By Guest Contributor Alton Pitre, cross-posted from Juvenile Justice Information Exchange
I never chose to be raised by my grandmother in a South Central Los Angeles neighborhood filled with injustice, gang violence and police cruelty. This was my home and the kids on the block were my friends, many of whom eventually joined gangs. Being a native of this environment, I have seen many crazy things and have always felt like I was in the midst of a world war. I have countless friends who are either dead, in jail or doing nothing with their lives. Eventually, I became a victim of this society.
My first encounter with the police happened during my sophomore year in high school. I was leaving a childhood friend’s apartment with another friend when suddenly two Community Reform Against Street Hoodlums (CRASH) Officers trespassed and entered. Unfortunately, the friend leaving with me was already on their file as a gang member. Due to my personal photos on Myspace they knew who I was before meeting me face-to-face. I was arrested immediately. As far as I could tell, my crime was being with a friend in the vicinity of where we both grew up.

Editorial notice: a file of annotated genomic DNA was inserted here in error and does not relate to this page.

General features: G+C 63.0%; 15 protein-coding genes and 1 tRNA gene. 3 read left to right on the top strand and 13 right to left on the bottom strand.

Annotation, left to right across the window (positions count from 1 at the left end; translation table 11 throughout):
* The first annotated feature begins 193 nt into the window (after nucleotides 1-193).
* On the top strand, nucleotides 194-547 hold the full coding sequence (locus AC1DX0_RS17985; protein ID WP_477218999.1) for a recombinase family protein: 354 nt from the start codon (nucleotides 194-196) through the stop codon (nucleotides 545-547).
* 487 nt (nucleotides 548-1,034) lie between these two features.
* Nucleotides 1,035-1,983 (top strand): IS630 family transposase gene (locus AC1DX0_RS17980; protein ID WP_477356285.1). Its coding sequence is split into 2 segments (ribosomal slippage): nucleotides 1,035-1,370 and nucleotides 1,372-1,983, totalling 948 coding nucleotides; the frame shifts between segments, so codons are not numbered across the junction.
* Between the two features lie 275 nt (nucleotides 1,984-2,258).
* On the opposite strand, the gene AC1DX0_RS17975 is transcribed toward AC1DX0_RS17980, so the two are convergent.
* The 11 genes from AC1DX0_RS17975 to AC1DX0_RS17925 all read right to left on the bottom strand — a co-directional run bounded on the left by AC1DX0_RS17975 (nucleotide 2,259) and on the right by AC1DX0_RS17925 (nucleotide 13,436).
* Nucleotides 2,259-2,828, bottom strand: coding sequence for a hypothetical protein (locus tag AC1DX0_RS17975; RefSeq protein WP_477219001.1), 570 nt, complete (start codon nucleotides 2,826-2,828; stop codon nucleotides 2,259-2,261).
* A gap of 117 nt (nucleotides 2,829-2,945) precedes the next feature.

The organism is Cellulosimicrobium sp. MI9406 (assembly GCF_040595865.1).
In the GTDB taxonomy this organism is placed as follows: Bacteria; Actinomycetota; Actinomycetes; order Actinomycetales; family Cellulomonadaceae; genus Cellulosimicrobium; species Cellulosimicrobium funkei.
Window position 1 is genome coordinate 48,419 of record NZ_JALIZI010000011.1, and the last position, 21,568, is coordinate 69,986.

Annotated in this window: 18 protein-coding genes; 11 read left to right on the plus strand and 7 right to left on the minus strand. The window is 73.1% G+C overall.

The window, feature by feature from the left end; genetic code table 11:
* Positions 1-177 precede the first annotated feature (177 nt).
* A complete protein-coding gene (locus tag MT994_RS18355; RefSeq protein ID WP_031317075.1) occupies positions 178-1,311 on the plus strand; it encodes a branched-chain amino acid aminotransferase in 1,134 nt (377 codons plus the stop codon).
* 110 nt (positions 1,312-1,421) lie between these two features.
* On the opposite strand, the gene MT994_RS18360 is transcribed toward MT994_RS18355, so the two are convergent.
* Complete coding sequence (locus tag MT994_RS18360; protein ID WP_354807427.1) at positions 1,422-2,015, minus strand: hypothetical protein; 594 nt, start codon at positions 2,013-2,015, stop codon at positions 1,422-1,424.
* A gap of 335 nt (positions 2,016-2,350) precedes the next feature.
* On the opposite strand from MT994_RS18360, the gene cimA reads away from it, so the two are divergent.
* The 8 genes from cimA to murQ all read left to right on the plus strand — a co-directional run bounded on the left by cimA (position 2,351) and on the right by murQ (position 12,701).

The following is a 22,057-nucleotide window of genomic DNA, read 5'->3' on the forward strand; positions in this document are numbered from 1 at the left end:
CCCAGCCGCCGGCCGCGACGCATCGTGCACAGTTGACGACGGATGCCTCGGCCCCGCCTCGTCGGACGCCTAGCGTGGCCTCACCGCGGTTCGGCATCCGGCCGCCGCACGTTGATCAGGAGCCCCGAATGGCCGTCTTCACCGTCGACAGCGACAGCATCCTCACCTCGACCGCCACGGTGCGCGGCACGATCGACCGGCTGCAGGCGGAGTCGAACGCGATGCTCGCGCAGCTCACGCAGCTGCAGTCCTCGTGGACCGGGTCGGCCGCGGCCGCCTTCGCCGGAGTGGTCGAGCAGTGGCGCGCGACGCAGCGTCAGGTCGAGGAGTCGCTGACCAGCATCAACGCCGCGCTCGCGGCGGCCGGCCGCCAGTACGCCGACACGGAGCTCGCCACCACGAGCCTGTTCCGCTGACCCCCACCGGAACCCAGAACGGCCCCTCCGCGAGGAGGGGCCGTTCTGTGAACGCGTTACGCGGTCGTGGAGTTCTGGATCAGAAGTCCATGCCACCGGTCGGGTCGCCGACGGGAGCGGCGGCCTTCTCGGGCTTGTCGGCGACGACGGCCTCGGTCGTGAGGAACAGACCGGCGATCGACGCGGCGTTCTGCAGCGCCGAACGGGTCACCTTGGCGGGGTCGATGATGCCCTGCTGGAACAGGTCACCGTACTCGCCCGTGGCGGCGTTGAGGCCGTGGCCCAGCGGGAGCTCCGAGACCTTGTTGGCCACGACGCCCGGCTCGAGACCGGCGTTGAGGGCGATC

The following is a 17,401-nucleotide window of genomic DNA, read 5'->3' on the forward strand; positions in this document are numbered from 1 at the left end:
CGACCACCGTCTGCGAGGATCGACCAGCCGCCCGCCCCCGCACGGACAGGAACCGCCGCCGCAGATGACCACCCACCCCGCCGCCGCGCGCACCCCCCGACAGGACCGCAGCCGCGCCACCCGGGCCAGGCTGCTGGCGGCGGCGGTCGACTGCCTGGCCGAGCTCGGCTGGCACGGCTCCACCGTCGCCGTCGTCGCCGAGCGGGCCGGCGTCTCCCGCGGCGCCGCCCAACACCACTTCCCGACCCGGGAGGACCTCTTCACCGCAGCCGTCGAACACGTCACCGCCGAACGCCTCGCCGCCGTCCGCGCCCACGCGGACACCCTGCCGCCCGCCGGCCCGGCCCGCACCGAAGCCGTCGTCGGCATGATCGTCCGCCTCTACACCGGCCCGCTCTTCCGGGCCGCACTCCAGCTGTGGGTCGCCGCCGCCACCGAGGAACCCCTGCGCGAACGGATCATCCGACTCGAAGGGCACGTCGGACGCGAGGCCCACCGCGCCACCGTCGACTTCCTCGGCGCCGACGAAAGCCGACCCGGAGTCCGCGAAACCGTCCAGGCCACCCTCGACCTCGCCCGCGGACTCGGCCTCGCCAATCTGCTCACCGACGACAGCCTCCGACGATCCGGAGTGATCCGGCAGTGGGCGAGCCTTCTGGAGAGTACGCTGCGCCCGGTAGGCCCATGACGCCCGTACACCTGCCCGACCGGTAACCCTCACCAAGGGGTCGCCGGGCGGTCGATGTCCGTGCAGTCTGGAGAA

We were taken to Southwest Police Station and charged with a status offense, in this case trespassing. The police were able to do this because of a gang injunction law placed in my community of L.A. known as the Jungles. Gang injunctions are court-issued restraining orders against a gang that restricts one documented gang member from being with another within a defined geographic area. This allowed the police to summarily arrest any documented gang members who were together in a gang area. We were visiting, not trespassing. After that day gang unit cops harassed me wherever I went.